Click this text to start editing. This block is a good way to divide the sections of your page and to add some colour to your design. Double-click the image to change the background image. The transparent overlay colour can also be changed using the "Settings" icon at the top of the block.
|Posted on April 5, 2020 at 4:18 PM||comments ()|
I have heard these words many times in the therapy room. 'I am my own worst enemy'. I can remember saying them to my therapist some years ago. Now it did not happen over night, I didn't necessarily force changes, it happened naturally. I befriended myself , I do nice things for me, I work on making better decisions, I practice reassuring, comforting and lower my expectations of myself.
We can explore how we came to this place of treating ourselves badly?
We can think about where did it all start?
We may find ourselves creating havoc in relationships, over committing, letting others down.
We may find ourselves thinking we are bad people, not worthy, choosing less than we deserve.
Exhaustion and chronic fatigue may be physical symptoms.
Constant headaches from feeling pressured.
It may not a specific time or place when the blaming or shaming started. When guilty feelings propelled us into giving too much.
It is usually over a period of time, when repeated messages are reinforced, by parents, society, cultural beliefs, religion, peers, teachers.
Think about if you put yourself last or find it difficult to say no? Feel constantly heavily compromised?
I want to be clear, the way I practice is not about blaming others. Therapy allows us the time to understand, firstly what we are doing that's badly affecting our life and secondly the reasons. We can in time learn to understand how these ways of beings are now established in our relationships, decision making and life choices.
Imagine what it is like to have an embedded splinter, it may be painful, sore, irritating, you know its there.
It may be slightly embedded so we can see it, or it may have got buried beneath the skin, we may need help to remove the splinter. For a while it will feel worse, it may hurt finding the splinter, it may take some time. Eventually though, it will heal, you will not be bothered by it.
Therapy is about considering your own responsibility and what others are responsible for. Of taking responsibility for your life, your choices and your behaviours. To consider your own needs as well as others. Therapy might free you, liberate your choices and mindset.
Or choose to live a simpler, happier, more content life.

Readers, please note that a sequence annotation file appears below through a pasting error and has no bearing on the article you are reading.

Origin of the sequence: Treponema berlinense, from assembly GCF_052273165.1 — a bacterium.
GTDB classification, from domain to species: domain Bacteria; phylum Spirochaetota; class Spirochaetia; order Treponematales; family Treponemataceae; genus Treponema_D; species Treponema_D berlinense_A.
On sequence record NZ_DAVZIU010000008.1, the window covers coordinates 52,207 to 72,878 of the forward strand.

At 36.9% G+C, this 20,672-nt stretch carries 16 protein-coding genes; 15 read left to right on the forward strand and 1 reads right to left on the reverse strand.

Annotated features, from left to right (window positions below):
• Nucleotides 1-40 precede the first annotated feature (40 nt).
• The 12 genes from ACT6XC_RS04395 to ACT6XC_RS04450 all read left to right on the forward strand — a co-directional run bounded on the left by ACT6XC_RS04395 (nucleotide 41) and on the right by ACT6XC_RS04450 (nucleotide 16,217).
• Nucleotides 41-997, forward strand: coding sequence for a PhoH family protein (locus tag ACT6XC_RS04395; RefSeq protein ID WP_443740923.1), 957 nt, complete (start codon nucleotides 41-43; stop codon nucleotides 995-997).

We can learn to befriend ourselves. Therapy is not an easy journey, for some it is a difficult and emotionally turbulent. For most, the feedback is, that it has been worth it.
Paul Gilbert is one guru for self compassion. Check out his resources.
Sarah May Thorpe.
Get in touch.
Book an initial consultation by emailing [email protected]
or telephone 07727115371
Visit my website - windmillsoftheminds.com
All work is currently remote due to the Covid 19 (Coronavirus)
If you are concerned about working therapeutically, over the telephone or video, lets talk about it, we may be able to reassure you of any fears or concerns that may be stopping you, or decide that waiting for face to face sessions is the safest option.
|Posted on January 6, 2017 at 8:56 AM||comments ()|
Listening well is a skill that takes some time to practice and master. To be able to listen well to your child consider the following. This will usually reduce any behavioural issues, confusion and most of all strengthen the bond between you both.
If you can, forget your own concerns, stop what you are doing for the time being and concentrate on what they are saying, watch body language for extra clues. Listen for content and feeling, what is it they are trying to tell you? How are they feeling?
If you don't have the time to stop, let your child know that you want to listen to them and will make time for them once you are able to.
Look at your child, eye contact and make physical contact if your child is comfortable with this.
Check with your child that you have heard and understood them well, reflect back to them their words.
Listen out for themes, repeating words, how they say they feel, hurt, angry?
Listen without judging or trying to offer them a solution. Encourage them to think of possible solutions if there is a specific problem. Or they may need a hug or someone to listen and know they understand.
By doing this we strengthen the bond by
Children will feel
Your child will learn skills
LISTENING TO YOU AND OTHERS
VOCABULARY TO EXPRESS EMOTION
If you would like more support in building this relationship with your child please contact me [email protected] to discuss services offered.
|Posted on December 7, 2016 at 1:17 PM||comments ()|
Sharing my thoughts with you today about parenting in the millennium. Parenting has changed so much over the years, thinking of myself being parented as a child, to parenting my eldest and youngest child.
I strongly believe that the changes are a really good thing, smacking children and eliminating punitive punishments are some of the best things to happen over the past 20 years.